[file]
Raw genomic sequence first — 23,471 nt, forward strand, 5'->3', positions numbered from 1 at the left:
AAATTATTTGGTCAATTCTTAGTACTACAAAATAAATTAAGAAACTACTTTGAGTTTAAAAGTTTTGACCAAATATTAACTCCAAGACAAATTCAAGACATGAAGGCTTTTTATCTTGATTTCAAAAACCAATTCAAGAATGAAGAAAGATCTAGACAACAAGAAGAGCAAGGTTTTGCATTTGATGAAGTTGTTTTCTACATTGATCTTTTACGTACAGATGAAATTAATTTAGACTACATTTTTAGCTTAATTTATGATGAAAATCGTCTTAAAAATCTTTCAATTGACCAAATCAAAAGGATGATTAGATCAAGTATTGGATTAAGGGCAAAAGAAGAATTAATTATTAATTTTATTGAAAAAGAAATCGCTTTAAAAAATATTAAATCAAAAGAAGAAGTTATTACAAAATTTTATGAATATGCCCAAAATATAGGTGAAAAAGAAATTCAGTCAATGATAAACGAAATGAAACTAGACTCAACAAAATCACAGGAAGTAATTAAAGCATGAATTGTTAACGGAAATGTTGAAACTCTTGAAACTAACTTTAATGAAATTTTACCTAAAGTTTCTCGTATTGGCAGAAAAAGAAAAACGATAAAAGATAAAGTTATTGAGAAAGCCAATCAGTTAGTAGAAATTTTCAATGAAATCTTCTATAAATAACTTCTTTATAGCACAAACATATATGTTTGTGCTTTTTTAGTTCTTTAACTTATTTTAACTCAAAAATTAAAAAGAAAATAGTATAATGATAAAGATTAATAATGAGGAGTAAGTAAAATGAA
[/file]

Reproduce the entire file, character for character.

Raw genomic sequence first — 23,471 nt, forward strand, 5'->3', positions numbered from 1 at the left:
AAATTATTTGGTCAATTCTTAGTACTACAAAATAAATTAAGAAACTACTTTGAGTTTAAAAGTTTTGACCAAATATTAACTCCAAGACAAATTCAAGACATGAAGGCTTTTTATCTTGATTTCAAAAACCAATTCAAGAATGAAGAAAGATCTAGACAACAAGAAGAGCAAGGTTTTGCATTTGATGAAGTTGTTTTCTACATTGATCTTTTACGTACAGATGAAATTAATTTAGACTACATTTTTAGCTTAATTTATGATGAAAATCGTCTTAAAAATCTTTCAATTGACCAAATCAAAAGGATGATTAGATCAAGTATTGGATTAAGGGCAAAAGAAGAATTAATTATTAATTTTATTGAAAAAGAAATCGCTTTAAAAAATATTAAATCAAAAGAAGAAGTTATTACAAAATTTTATGAATATGCCCAAAATATAGGTGAAAAAGAAATTCAGTCAATGATAAACGAAATGAAACTAGACTCAACAAAATCACAGGAAGTAATTAAAGCATGAATTGTTAACGGAAATGTTGAAACTCTTGAAACTAACTTTAATGAAATTTTACCTAAAGTTTCTCGTATTGGCAGAAAAAGAAAAACGATAAAAGATAAAGTTATTGAGAAAGCCAATCAGTTAGTAGAAATTTTCAATGAAATCTTCTATAAATAACTTCTTTATAGCACAAACATATATGTTTGTGCTTTTTTAGTTCTTTAACTTATTTTAACTCAAAAATTAAAAAGAAAATAGTATAATGATAAAGATTAATAATGAGGAGTAAGTAAAATGAA